Batches of meth you buy on the street aren’t made in pristine laboratories. There’s no quality control. No cleaning. No sterilizing. Instead, the drugs are made fast, and they’re made dirty. As an expert quoted by the Washington Post puts it, dirtier drugs make dealers more money. Dirty drugs don’t work as well. So the addict buys more, and someone hooked on meth will pay every time. So the dealers make more. Why would they make meth cleaner? They’d lose money.

So dealers often put additives in meth. These are products you normally wouldn’t ingest:

  • Talcum powder
  • Antifreeze
  • Nail polish
  • Drain cleaner
  • Lighter fluid
  • Other drugs
  • Laxatives
  • Dirty water

Even if meth is considered “pure,” it’s far from safe. With chronic use, according to the Partnership for Drug-Free Kids, people can develop serious forms of brain damage. And it can be hard to find the bottom of that addiction. The changes caused by this addiction are knitted into the fabric of the brain. Meth hardwired you to want more meth. And that’s a hard cycle to break.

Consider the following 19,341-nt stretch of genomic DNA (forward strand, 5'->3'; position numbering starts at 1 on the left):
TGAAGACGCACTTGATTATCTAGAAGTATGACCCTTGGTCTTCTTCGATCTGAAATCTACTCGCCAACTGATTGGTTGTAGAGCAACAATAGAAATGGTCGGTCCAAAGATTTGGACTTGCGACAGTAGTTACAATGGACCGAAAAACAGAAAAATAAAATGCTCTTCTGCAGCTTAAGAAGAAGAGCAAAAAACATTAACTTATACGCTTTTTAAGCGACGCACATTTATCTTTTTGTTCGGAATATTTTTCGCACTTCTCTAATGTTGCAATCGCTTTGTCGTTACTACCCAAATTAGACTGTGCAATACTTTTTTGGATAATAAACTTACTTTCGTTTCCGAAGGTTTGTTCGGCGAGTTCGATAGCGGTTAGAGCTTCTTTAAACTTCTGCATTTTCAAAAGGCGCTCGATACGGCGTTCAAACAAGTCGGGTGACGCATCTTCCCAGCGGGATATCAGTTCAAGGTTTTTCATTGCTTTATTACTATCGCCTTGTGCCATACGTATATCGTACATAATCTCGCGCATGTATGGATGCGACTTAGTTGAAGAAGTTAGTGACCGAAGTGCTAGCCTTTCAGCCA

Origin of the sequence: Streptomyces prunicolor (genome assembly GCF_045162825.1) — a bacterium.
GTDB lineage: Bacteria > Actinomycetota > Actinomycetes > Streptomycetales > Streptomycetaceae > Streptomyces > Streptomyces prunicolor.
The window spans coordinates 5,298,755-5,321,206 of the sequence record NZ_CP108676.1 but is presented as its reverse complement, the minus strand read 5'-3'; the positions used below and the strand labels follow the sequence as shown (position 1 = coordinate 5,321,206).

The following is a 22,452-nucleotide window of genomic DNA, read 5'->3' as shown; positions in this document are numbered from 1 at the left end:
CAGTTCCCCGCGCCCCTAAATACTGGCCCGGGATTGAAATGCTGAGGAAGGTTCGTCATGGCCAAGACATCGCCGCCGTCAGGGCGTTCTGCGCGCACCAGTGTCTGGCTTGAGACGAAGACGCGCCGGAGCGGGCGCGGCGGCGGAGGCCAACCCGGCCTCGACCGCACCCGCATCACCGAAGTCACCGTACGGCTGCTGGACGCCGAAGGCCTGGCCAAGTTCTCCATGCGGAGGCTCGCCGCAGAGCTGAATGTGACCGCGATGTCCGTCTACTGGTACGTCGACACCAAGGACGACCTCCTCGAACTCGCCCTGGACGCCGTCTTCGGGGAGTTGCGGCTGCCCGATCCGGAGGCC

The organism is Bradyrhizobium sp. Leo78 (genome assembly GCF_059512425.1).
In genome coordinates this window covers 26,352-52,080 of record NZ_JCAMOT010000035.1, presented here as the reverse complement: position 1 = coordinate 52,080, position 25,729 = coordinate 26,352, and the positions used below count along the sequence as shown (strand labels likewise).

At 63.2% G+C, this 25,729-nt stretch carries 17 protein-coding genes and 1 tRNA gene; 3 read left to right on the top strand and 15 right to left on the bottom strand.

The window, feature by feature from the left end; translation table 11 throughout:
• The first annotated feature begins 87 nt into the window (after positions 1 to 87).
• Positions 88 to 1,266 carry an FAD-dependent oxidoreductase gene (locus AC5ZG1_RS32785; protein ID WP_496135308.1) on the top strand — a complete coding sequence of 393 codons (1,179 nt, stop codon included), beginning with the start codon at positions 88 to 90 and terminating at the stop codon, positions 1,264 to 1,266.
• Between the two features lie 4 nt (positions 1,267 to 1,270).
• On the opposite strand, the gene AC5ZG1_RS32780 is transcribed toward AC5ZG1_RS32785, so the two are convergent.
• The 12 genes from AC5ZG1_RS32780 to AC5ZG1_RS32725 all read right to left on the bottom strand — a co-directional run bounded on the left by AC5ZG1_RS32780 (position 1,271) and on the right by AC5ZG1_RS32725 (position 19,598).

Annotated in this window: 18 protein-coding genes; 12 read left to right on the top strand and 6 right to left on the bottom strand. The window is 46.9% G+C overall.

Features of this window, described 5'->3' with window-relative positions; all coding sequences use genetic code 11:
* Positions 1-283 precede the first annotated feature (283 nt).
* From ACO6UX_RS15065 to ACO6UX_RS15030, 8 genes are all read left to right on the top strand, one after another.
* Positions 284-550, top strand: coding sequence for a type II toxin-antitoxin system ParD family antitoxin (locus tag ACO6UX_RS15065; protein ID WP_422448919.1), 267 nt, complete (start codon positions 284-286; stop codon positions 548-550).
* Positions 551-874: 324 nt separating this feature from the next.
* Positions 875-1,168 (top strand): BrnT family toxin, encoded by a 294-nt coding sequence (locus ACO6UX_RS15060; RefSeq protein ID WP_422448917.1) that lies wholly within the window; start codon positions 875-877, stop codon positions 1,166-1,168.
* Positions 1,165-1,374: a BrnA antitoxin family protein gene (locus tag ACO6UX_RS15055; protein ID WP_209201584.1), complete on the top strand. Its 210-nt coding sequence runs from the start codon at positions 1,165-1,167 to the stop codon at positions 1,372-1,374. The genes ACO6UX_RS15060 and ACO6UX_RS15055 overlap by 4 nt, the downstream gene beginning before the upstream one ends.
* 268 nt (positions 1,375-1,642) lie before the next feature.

A man interviewed for the New York Daily News is a good example. This man tried to make meth in his car. He wasn’t a chemist. He just wanted to get high. But then everything caught fire. The man was irreparably burned. He was badly scarred. His life was ruined. And yet, he continued using the drug for another year before trying to get clean. He couldn’t stop. This life changing fire and disfiguring accident wasn’t his bottom.

If someone in your life is showing signs of meth abuse, you might feel like nothing you’re saying or doing is helping. You might feel hopeless and helpless. But according to Crystal Meth Anonymous (CMA), they suggest you learn more about what crystal meth is and why people take it. Learning about the addiction is a good first step in understand what’s happening to your loved one. From there, you can decide what kind of treatment your loved one may need.